Last year, this was my 9-11 Post:
On September 11, 2001, I was living overseas. I remember that a local newspaper carried the headline, the next day, "Superman Cries." I very much wanted to buy a copy, but I had other priorities at the time. My mom was scheduled to be on an airplane on that day, and I was trying to track her down, make sure she was safe (she was), and then I spent a lot of time on the phone or trying to get online to talk it over with her and other loved ones. By the time I tried to pick up a copy of the newspaper, they were sold out.
It's interesting that at a moment like that, people would turn to a fictional character to try to make sense of the tragedy. They could have used the Statue of Liberty or Uncle Sam, the more usual allegorical figures of nationhood, but instead featured the comicbook Superman, with a single tear.
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I included a link to this emotional timeline of 9-11 from Mind Hacks.
What I did not discuss was my own emotional timeline.
I happened to be in a Muslim country, as a humanitarian volunteer. We found out when one volunteer received a text message from her boyfriend. The local, government controlled television had no news about it, so we had to drive to a hotel to watch CNN. I was terrified because my mom was supposed to be on a plane to Washington D.C. that day. At another table, a group of drunk men were laughing. Yes, LAUGHING.
The feeling I had, worrying that my mom might be dead, feeling my country was under attack, listening to people laugh as the news showed the planes crashing into the building... I experienced a terrible helpless rage. I had never felt that way before. I am generally not a rage-full person. In college I travelled to Nepal and studied compassion meditation at a Buddhist nunnery. A few months before 9/11, while living on the streets to experience what it was like to be homeless (answer: it sucks), I had been mugged, and using satyagraha techniques of nonviolent engagement, ended up chatting with my mugger to the point he started crying and telling me about his abusive childhood and how his religious sister wanted better for him. I came out of the experience, if anything, more convinced of the goodness of every human soul than before.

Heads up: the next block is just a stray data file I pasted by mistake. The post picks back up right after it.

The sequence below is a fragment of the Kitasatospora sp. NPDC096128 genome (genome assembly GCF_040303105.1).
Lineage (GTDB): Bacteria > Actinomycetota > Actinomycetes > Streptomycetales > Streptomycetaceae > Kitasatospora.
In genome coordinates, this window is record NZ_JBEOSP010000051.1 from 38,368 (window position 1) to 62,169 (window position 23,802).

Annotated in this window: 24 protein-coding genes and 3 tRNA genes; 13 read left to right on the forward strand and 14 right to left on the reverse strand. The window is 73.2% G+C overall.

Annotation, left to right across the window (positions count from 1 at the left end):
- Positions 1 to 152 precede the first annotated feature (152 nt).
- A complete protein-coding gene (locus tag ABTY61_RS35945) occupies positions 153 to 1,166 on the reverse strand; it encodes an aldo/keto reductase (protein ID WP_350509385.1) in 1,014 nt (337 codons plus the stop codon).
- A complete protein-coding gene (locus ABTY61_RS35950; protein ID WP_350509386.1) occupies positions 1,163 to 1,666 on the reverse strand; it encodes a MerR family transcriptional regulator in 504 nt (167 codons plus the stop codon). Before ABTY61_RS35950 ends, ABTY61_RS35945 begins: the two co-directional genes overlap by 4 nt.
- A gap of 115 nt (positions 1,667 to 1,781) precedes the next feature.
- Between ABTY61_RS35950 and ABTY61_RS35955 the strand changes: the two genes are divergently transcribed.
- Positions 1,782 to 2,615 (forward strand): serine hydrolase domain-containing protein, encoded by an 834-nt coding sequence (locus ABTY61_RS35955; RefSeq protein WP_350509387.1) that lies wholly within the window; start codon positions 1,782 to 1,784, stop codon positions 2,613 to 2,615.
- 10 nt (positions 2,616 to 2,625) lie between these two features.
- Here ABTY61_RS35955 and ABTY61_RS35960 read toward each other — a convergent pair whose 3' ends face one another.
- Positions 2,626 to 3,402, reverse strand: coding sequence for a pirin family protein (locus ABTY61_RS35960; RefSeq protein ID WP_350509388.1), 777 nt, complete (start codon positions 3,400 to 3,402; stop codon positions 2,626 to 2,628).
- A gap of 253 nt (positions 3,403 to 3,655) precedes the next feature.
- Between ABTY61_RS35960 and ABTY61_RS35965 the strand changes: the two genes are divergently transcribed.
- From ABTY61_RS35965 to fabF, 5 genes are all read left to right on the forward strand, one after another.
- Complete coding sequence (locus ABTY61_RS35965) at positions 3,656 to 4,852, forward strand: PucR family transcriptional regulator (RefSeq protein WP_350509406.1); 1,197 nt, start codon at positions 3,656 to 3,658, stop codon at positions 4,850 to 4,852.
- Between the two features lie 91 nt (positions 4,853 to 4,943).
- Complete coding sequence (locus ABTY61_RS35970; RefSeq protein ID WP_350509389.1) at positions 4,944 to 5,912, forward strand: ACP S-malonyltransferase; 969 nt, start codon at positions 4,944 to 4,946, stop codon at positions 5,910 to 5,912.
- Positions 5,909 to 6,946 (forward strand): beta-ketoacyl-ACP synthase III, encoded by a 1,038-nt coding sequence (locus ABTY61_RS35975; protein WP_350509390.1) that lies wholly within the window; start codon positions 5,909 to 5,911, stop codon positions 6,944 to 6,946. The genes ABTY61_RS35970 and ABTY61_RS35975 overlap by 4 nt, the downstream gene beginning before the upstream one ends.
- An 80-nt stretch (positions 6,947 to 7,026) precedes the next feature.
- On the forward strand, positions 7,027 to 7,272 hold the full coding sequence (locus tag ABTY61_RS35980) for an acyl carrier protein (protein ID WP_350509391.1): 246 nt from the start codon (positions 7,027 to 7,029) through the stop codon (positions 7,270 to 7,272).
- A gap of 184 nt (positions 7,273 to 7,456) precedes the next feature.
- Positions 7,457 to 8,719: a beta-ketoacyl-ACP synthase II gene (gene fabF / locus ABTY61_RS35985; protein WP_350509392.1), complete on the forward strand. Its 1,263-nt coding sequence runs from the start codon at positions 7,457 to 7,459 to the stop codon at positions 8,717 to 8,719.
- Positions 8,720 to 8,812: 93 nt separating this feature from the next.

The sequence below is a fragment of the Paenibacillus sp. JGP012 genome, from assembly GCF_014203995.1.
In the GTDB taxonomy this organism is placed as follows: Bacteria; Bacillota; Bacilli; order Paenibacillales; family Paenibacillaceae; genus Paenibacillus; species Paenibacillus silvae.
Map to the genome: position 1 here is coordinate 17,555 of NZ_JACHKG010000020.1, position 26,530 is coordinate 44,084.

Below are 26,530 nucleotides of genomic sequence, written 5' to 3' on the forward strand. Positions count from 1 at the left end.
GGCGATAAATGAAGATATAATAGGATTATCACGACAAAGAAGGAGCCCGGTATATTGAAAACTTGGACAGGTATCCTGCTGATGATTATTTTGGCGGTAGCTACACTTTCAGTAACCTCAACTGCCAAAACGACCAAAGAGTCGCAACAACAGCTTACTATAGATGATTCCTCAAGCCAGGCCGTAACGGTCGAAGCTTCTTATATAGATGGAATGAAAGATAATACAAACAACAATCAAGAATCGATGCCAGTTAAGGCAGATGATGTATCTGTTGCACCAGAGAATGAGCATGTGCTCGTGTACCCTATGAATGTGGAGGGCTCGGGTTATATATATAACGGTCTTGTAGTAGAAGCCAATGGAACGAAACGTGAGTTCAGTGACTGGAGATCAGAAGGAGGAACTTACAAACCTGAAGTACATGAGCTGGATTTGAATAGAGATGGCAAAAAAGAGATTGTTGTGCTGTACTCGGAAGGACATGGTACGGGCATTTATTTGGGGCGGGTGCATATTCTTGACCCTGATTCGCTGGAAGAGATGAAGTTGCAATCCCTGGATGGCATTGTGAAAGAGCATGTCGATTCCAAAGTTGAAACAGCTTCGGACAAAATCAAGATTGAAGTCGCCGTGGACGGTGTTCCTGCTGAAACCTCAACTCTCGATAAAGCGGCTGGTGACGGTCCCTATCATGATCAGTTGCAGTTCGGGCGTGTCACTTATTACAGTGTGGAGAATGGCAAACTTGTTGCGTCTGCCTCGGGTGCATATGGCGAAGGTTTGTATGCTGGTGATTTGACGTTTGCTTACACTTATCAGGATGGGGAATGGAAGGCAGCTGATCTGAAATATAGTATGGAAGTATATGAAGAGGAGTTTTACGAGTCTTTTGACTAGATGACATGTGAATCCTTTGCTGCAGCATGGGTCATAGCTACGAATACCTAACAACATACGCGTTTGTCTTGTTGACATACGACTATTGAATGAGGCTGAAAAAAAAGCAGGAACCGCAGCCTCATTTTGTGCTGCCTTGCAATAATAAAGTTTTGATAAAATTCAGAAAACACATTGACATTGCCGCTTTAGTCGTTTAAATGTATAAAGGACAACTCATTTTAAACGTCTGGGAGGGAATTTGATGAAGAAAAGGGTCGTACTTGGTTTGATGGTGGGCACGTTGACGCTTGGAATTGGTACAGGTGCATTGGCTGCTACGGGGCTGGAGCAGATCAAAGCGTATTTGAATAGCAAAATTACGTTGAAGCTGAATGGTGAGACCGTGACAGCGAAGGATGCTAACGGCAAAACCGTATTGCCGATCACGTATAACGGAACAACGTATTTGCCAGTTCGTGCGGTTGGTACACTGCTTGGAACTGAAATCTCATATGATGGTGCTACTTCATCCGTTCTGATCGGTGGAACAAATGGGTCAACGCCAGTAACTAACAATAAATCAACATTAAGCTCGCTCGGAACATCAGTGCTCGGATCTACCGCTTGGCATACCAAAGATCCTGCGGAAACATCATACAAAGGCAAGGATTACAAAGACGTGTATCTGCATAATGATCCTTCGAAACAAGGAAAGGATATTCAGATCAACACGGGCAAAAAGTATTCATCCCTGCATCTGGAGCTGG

But on 9/11, my compassion deserted me. All I felt was horror, grief and rage.
I did not want to feel that way, and so I felt doubly violated, because I felt as if I lost my innocence as well as my illusions of safety. When I returned to the States, I had a different view on a lot of things. Not just because of 9-11... I had also lived in a war zone, met with men who had been tortured, and met the men who done the torturing and smiled about it... I had seen a lot of evil, and it wasn't so easy for me to believe in the goodness of every human soul anymore. I had been exposed to so much virulent anti-Americanism that I became hyper-sensitive to it, and I fought with a lot of long time friends for whom anti-American one-up-manship is a harmless past time, like bowling or "yo' mama" jokes. By the way, I still shiver whenever anyone makes an anti-American comment, so if you tweet one or post it to Facebook, I will do my best not to reply. We would just fight, and that's not what I want or who I want to be.
For a long time, I wondered if I would ever feel "normal" again. Every year, when 9-11 rolled around, all those feelings crashed back down on me again.
Then I noticed a strange thing. This year as the anniversary came around, I didn't feel enraged. In fact, it was hard to remember the anger I felt in those days. It wasn't until I read Maria Zannini's blog post that I felt a jolt.
Perversely, I then worried about the fact that I couldn't remember what it felt like. Is that like betraying the memory of what happened? But that's absurd, isn't it? To want to hold on to the anger? How can you not betray those feelings yet stop being a slave to them?
Well... I am a writer. I realized maybe the time had come to write something. I had enough distance, yet could still capture those emotions, and honor them, yet move past them. I started a story.
I'm not ready to share it year. Maybe by next 9-11.
I'm curious how to know about your emotional journey on and since 9-11. How did you feel? Would you undo what you felt (I'm not talking about what happened, because I'm going to hope that's a Yes, but the feelings you experienced in response) or are those important for you to remember and hold on to?